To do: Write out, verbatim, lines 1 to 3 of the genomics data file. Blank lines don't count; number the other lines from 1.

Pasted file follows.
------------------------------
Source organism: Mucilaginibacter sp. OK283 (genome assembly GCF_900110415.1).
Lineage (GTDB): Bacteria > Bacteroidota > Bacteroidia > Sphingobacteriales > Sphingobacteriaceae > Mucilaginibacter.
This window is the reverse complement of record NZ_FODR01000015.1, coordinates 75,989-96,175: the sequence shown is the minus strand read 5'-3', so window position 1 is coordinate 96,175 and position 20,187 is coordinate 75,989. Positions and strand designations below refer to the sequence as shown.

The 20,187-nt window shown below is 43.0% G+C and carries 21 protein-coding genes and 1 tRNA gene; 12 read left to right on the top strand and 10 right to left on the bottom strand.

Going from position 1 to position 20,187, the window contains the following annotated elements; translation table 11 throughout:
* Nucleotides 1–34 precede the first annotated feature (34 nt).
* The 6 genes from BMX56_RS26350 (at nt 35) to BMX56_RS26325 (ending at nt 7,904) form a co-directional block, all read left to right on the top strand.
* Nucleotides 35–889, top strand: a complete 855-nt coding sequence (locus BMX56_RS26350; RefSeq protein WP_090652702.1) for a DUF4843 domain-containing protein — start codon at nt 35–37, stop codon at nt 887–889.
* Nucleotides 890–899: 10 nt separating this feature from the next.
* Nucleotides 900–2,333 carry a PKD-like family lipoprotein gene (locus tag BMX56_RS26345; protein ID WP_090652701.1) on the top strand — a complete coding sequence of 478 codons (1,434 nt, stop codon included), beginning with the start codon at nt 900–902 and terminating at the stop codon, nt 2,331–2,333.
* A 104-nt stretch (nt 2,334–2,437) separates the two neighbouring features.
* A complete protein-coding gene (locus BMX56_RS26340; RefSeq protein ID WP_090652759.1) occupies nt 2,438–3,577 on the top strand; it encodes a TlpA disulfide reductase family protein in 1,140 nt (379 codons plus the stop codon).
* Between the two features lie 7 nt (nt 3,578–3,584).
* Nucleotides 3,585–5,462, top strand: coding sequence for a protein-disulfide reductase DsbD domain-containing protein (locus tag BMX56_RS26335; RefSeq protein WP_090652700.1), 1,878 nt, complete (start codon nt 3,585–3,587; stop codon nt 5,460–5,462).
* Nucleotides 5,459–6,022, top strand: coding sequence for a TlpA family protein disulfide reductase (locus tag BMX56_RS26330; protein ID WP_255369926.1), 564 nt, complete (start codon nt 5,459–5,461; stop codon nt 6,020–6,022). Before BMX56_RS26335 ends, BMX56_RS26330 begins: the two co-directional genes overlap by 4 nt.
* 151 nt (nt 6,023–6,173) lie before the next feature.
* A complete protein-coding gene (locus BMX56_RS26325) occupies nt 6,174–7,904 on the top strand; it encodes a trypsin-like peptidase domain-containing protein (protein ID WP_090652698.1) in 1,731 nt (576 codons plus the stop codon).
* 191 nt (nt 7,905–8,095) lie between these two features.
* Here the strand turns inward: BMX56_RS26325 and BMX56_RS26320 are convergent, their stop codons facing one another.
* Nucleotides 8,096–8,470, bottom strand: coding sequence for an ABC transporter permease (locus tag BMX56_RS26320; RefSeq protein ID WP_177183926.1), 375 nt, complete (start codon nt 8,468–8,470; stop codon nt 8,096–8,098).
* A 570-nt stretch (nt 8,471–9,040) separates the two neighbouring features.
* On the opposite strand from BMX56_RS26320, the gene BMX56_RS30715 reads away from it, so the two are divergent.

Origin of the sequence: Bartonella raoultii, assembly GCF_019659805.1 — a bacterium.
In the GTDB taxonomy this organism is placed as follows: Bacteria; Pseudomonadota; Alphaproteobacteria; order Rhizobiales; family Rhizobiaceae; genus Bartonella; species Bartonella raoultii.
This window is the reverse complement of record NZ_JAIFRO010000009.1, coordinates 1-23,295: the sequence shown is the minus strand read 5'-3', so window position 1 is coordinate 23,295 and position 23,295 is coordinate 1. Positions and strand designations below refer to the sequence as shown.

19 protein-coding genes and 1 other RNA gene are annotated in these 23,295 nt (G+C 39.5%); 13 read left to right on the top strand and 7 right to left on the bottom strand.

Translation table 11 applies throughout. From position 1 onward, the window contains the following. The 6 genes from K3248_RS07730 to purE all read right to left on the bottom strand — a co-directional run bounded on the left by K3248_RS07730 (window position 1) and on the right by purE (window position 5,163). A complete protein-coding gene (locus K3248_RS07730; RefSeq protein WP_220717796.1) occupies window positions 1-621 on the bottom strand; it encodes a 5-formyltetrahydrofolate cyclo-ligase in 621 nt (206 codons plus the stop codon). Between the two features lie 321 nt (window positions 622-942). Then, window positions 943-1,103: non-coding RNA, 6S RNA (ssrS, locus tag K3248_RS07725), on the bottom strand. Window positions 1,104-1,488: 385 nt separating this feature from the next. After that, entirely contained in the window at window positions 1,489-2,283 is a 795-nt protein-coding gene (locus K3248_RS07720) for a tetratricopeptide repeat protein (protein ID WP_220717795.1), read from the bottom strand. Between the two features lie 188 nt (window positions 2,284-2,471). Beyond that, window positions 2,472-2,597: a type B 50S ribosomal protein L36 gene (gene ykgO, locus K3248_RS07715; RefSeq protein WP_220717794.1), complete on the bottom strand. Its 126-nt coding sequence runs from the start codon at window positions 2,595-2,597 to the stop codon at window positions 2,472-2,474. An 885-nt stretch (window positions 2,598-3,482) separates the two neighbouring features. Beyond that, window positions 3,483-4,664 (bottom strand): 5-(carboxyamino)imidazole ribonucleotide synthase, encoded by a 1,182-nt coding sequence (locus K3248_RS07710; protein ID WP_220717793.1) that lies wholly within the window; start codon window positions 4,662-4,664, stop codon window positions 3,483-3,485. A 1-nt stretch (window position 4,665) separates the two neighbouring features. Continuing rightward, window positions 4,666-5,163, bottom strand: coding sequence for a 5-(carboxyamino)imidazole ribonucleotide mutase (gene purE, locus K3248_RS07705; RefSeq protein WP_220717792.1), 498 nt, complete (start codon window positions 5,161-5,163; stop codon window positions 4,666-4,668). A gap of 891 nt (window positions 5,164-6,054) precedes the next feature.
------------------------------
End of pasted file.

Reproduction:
Source organism: Mucilaginibacter sp. OK283 (genome assembly GCF_900110415.1).
Lineage (GTDB): Bacteria > Bacteroidota > Bacteroidia > Sphingobacteriales > Sphingobacteriaceae > Mucilaginibacter.
This window is the reverse complement of record NZ_FODR01000015.1, coordinates 75,989-96,175: the sequence shown is the minus strand read 5'-3', so window position 1 is coordinate 96,175 and position 20,187 is coordinate 75,989. Positions and strand designations below refer to the sequence as shown.